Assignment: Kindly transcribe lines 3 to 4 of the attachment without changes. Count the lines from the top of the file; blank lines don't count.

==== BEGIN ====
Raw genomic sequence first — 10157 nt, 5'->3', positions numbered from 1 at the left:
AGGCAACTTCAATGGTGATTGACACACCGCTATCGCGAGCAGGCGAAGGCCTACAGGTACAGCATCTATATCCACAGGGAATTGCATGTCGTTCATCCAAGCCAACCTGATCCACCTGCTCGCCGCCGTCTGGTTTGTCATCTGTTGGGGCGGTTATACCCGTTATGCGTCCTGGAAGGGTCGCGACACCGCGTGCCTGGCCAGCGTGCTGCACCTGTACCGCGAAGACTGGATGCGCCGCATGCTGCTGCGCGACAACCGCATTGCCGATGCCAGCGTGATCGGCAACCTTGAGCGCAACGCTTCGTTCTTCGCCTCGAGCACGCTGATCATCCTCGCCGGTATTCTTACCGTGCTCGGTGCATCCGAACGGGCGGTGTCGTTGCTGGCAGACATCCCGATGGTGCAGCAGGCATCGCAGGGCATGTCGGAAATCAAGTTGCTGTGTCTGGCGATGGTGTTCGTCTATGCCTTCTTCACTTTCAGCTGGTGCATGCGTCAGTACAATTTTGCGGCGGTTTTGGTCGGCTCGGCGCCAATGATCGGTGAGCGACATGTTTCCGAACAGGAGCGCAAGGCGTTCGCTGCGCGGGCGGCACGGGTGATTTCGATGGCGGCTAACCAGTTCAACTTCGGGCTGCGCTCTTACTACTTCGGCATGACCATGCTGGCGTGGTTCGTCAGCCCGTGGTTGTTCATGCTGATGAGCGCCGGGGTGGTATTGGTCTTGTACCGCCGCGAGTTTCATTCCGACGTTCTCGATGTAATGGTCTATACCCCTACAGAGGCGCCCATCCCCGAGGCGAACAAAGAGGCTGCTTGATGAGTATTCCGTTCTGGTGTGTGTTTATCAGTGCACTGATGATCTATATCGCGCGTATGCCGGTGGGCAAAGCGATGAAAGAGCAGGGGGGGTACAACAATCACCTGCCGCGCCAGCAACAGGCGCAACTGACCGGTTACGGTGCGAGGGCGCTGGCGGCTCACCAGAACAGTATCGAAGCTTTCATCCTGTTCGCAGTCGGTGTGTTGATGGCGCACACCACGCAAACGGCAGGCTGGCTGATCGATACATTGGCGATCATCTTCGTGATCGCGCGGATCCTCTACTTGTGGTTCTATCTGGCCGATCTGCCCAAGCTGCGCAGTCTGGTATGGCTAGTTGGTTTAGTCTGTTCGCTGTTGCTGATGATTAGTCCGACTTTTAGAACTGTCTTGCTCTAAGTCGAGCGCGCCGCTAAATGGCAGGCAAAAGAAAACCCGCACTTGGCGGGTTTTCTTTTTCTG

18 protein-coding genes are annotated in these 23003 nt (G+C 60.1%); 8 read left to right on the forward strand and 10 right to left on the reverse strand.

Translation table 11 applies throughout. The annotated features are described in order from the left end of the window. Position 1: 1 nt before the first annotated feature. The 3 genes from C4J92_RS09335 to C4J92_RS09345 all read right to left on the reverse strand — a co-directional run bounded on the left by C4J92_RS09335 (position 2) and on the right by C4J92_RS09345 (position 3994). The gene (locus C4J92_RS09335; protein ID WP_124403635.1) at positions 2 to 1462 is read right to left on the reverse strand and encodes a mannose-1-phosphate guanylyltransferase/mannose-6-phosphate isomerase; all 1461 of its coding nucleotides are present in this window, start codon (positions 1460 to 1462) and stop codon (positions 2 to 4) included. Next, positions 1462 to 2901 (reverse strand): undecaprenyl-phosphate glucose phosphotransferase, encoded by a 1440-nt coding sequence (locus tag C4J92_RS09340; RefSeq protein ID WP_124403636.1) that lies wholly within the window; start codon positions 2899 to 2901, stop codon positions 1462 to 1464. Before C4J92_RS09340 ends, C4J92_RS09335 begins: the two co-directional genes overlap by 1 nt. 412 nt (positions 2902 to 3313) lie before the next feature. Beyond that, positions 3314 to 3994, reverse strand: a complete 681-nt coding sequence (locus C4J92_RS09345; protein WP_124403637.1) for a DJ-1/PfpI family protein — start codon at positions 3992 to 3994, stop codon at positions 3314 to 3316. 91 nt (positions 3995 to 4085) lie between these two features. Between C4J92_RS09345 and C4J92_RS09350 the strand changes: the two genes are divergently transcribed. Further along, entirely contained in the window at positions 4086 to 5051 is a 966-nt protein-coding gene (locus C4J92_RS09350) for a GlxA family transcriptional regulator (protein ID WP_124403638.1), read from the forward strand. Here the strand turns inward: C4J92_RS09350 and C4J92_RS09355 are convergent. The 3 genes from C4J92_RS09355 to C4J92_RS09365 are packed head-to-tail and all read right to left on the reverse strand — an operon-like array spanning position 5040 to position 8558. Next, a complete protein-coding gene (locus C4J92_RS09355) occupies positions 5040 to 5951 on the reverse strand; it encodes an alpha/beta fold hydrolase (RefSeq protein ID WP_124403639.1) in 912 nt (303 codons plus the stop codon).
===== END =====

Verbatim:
18 protein-coding genes are annotated in these 23003 nt (G+C 60.1%); 8 read left to right on the forward strand and 10 right to left on the reverse strand.

Translation table 11 applies throughout. The annotated features are described in order from the left end of the window. Position 1: 1 nt before the first annotated feature. The 3 genes from C4J92_RS09335 to C4J92_RS09345 all read right to left on the reverse strand — a co-directional run bounded on the left by C4J92_RS09335 (position 2) and on the right by C4J92_RS09345 (position 3994). The gene (locus C4J92_RS09335; protein ID WP_124403635.1) at positions 2 to 1462 is read right to left on the reverse strand and encodes a mannose-1-phosphate guanylyltransferase/mannose-6-phosphate isomerase; all 1461 of its coding nucleotides are present in this window, start codon (positions 1460 to 1462) and stop codon (positions 2 to 4) included. Next, positions 1462 to 2901 (reverse strand): undecaprenyl-phosphate glucose phosphotransferase, encoded by a 1440-nt coding sequence (locus tag C4J92_RS09340; RefSeq protein ID WP_124403636.1) that lies wholly within the window; start codon positions 2899 to 2901, stop codon positions 1462 to 1464. Before C4J92_RS09340 ends, C4J92_RS09335 begins: the two co-directional genes overlap by 1 nt. 412 nt (positions 2902 to 3313) lie before the next feature. Beyond that, positions 3314 to 3994, reverse strand: a complete 681-nt coding sequence (locus C4J92_RS09345; protein WP_124403637.1) for a DJ-1/PfpI family protein — start codon at positions 3992 to 3994, stop codon at positions 3314 to 3316. 91 nt (positions 3995 to 4085) lie between these two features. Between C4J92_RS09345 and C4J92_RS09350 the strand changes: the two genes are divergently transcribed. Further along, entirely contained in the window at positions 4086 to 5051 is a 966-nt protein-coding gene (locus C4J92_RS09350) for a GlxA family transcriptional regulator (protein ID WP_124403638.1), read from the forward strand. Here the strand turns inward: C4J92_RS09350 and C4J92_RS09355 are convergent. The 3 genes from C4J92_RS09355 to C4J92_RS09365 are packed head-to-tail and all read right to left on the reverse strand — an operon-like array spanning position 5040 to position 8558. Next, a complete protein-coding gene (locus C4J92_RS09355) occupies positions 5040 to 5951 on the reverse strand; it encodes an alpha/beta fold hydrolase (RefSeq protein ID WP_124403639.1) in 912 nt (303 codons plus the stop codon).